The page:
From 1997 to 2007, defendant Mark Olm acted as plaintiff’s lawyer in various commercial transactions, including some involving the bank and some involving his ownership interest in Whitewater Hotels.

         In 2002, plaintiff executed a stock purchase agreement under which 98% of the stock for Whitewater Hotels was transferred to Munish Singh and Sonya Singh. Plaintiff did not own any portion of the company after the sale.

         B. Plaintiff Signs a Guaranty for the Hotels

         In 2006, Whitewater Hotels obtained $1, 050, 000 in financing from the bank. As a condition for the loan, plaintiff signed the following personal guaranty:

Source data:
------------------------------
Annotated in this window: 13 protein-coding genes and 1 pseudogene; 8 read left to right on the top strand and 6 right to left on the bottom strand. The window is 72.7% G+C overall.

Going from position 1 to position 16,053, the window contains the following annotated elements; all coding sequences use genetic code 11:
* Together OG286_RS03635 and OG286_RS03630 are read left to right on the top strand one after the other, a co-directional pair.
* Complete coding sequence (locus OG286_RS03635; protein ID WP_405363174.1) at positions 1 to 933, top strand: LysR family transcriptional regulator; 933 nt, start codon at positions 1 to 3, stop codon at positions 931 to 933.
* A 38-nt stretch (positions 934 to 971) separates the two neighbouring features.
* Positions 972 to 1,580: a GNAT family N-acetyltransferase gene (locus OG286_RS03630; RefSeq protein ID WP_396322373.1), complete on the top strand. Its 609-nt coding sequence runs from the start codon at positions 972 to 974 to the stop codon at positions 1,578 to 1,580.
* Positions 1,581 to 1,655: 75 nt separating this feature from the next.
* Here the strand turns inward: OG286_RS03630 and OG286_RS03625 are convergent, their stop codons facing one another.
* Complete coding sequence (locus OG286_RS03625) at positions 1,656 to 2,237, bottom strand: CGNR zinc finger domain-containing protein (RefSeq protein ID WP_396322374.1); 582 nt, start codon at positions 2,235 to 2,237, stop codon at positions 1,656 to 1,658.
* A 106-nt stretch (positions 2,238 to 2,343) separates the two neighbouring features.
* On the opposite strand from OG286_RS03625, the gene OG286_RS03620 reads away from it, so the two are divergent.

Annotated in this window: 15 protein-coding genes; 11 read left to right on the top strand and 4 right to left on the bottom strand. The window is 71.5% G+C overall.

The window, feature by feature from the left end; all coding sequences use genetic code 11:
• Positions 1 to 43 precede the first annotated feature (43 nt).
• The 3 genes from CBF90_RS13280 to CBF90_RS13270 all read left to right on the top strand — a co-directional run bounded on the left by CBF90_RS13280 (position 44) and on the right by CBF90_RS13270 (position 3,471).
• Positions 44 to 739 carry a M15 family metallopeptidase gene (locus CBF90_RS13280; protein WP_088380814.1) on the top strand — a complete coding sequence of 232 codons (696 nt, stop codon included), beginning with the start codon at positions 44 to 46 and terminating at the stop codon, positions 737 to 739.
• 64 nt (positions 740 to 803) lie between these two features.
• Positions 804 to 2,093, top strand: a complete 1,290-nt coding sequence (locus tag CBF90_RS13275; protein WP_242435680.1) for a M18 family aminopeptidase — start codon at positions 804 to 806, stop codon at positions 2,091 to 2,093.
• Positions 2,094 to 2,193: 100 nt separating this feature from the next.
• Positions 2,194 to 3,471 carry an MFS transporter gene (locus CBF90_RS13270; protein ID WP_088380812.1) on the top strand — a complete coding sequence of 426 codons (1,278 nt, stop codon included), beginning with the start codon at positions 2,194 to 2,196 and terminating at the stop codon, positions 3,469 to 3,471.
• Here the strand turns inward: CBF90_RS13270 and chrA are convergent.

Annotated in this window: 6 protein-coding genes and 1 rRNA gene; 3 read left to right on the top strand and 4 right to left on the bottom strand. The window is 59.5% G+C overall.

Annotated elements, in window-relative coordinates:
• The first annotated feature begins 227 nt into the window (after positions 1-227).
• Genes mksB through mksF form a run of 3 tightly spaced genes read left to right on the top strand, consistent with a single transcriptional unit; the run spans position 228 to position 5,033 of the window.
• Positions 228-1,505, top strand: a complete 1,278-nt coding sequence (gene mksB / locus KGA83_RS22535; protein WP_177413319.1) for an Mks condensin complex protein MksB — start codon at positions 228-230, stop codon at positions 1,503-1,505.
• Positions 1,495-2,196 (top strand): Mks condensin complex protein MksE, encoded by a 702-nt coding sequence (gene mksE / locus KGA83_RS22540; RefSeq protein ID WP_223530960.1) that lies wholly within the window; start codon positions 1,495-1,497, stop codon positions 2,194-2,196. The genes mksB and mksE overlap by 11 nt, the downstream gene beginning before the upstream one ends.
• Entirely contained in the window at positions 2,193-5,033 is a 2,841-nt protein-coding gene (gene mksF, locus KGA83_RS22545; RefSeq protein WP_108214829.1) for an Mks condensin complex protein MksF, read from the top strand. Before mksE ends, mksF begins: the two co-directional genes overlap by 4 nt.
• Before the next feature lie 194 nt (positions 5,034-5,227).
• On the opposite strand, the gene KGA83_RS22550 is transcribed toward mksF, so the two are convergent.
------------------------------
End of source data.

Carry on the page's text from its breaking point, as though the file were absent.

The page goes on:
For value received, and to induce PremierBank ("Lender "), to extend credit or to grant or continue other credit accommodations to Whitewater Hotels, Inc. ("Debtor"), the undersigned ("Guarantor, " whether one or more) jointly and severally guarantees payment of the Obligations defined below when due or, to the extent not prohibited by law, at the time any Debtor becomes the subject of bankruptcy or other insolvency proceedings. 'Obligations' means all loans, drafts, overdrafts, checks, notes, and all other debts, obligations and liabilities of every kind and description, whether of the same or a different nature, arising out of credit previously granted, credit contemporaneously granted or credit granted in the future by Lender to any Debtor, to any Debtor and another, or to another guaranteed or endorsed by any Debtor. Obligations include interest and charges and the amount of payments made to Lender or another by or on behalf of any Debtor which are recovered from Lender by a trustee, receiver, creditor or other party pursuant to applicable federal or state law, and to the extent not prohibited by law, all costs, expenses and attorneys' fees at any time paid or Incurred before and after judgment in endeavoring to collect all or part of any of the above, or to realize upon this Guaranty, or any collateral securing any of the above, including those Incurred in successful defense or settlement of any counterclaim brought by Debtor or Guarantor or incident to any action or proceeding involving Debtor or Guarantor brought pursuant to the United States Bankruptcy Code.